• There are one and a half million school-age children in Georgia, at least 13% without healthcare insurance coverage, and approximately 30% with chronic health conditions (i.e. asthma, diabetes, cancer, life-threatening food allergies and epilepsy) affecting their ability to learn.
  • As many as 5 million doses of prescription medication are given annually at school —asthma medications, psychotropic controlled substances, antibiotics, seizure medications, insulin, and emergency injections for severe allergic reactions.
  • There are approximately fifteen million annual visits to the office or school health room for illness, medication and injury in Georgia.
  • Some children injured at school may be inadequately assessed and treated due to lack of a medically trained professional on site.
  • At least thirty percent of school age children have developed risk factors for heart disease and diabetes, which could be modified by focused health education from an on-site school nurse.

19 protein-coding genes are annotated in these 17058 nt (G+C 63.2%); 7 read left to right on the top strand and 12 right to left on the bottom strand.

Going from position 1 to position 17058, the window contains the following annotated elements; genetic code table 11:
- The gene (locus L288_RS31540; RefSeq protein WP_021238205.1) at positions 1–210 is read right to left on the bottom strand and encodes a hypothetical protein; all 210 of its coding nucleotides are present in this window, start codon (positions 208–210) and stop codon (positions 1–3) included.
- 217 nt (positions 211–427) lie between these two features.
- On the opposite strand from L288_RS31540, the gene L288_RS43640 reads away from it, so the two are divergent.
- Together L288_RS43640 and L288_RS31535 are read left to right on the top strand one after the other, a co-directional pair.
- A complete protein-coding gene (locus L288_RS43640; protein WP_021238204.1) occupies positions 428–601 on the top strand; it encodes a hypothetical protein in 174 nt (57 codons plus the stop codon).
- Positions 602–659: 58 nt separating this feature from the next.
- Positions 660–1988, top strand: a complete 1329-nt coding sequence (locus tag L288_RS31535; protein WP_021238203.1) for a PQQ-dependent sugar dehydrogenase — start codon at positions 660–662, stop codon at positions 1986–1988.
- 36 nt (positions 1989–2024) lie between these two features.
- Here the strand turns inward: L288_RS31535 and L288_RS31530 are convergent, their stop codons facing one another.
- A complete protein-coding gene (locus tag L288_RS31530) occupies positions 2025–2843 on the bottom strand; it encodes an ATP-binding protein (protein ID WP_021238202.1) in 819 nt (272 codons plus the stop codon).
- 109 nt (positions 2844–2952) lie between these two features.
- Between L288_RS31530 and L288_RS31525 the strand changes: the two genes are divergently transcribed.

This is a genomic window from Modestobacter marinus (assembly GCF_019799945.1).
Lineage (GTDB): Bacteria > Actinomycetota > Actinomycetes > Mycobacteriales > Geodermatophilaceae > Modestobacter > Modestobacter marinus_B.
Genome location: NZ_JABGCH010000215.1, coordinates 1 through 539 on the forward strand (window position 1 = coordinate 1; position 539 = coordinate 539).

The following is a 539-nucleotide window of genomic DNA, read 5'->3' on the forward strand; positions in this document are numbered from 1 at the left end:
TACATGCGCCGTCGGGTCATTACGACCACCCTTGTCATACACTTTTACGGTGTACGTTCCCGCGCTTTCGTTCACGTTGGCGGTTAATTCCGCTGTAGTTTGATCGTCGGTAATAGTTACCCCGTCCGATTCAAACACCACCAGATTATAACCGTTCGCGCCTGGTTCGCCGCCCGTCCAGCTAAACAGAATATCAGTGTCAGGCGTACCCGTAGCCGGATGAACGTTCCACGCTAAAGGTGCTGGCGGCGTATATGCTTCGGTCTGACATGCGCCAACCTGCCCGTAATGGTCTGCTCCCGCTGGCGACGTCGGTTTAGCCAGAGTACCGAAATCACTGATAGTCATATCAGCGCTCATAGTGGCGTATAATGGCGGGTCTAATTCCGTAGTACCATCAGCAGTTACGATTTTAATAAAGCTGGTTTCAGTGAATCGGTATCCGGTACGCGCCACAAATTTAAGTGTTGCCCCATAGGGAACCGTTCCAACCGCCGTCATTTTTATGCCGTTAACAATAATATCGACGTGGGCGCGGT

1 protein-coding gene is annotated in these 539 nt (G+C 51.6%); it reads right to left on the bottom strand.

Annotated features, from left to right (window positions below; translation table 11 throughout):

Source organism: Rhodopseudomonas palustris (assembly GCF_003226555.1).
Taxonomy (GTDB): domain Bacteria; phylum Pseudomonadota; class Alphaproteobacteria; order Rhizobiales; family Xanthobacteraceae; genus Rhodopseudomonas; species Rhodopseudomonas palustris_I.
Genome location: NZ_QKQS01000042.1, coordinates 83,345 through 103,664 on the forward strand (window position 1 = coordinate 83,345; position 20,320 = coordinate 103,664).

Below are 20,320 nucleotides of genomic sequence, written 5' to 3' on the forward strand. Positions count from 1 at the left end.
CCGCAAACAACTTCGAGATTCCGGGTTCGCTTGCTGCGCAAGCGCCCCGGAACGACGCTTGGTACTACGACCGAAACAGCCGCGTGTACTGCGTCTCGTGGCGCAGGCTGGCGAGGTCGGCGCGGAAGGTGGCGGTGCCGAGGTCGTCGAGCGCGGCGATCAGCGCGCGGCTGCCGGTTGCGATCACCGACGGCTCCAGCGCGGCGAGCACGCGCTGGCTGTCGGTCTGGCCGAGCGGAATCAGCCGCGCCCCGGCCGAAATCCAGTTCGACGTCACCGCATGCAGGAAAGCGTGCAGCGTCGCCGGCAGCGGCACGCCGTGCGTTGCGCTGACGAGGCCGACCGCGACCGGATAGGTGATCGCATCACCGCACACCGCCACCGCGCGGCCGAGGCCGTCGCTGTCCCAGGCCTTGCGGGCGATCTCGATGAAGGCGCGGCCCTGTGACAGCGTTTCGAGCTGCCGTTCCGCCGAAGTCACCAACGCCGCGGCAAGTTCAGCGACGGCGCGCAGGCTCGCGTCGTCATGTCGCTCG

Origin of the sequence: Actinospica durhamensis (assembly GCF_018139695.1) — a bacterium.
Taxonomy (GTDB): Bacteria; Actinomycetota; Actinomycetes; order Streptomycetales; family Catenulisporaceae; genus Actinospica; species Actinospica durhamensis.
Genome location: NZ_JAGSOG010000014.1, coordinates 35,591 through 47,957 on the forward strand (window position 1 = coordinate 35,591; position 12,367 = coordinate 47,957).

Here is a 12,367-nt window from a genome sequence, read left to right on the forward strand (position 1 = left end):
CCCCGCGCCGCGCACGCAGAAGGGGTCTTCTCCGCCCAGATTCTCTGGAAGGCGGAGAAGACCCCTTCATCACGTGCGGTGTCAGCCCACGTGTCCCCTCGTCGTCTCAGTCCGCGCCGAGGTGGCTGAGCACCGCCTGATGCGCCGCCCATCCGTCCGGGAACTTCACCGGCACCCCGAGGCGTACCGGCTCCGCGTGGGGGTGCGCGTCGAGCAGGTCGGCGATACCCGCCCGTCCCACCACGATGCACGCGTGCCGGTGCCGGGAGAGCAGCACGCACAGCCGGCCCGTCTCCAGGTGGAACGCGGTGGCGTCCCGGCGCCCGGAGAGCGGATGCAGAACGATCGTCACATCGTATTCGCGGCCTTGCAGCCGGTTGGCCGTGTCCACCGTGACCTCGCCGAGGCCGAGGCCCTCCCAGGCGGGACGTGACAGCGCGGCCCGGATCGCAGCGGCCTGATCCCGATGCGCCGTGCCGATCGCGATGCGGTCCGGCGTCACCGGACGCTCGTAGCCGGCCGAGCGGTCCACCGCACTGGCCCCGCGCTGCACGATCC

• Since the school nurse program was funded in Georgia, under HB 1187, the majority of schools in Georgia have a licensed school nurse on site during at least part of the school day.
  • Healthy People 2010 includes the practice of school nurses in their strategy for addressing preventable threats to children’s health. The American Academy of Pediatrics recommends use of school nurses, not paraprofessionals, to deliver day to day nursing services and health counseling to children in schools.
  • The accepted national consensus on the best ratio of regular education students to school nurse is 750:1, Georgia has 1680:1, in a survey of half of the districts completed last year. Georgia ranked 44 out of 50 states on the overall child “well-being” index for 2002. There is a correlation between lower ratios of students to school nurses, and a state’s higher ranking on child well-being.
  • The school nurse provides the professional expertise to identify, assess, and monitor student health needs, with an emphasis on prevention of disease and injury and promotion of positive health through health services, health counseling, and health education.
  • Promoting this initiative could be perhaps the single most important thing the Georgia Legislature could do to improve the health of Georgia’s children statewide.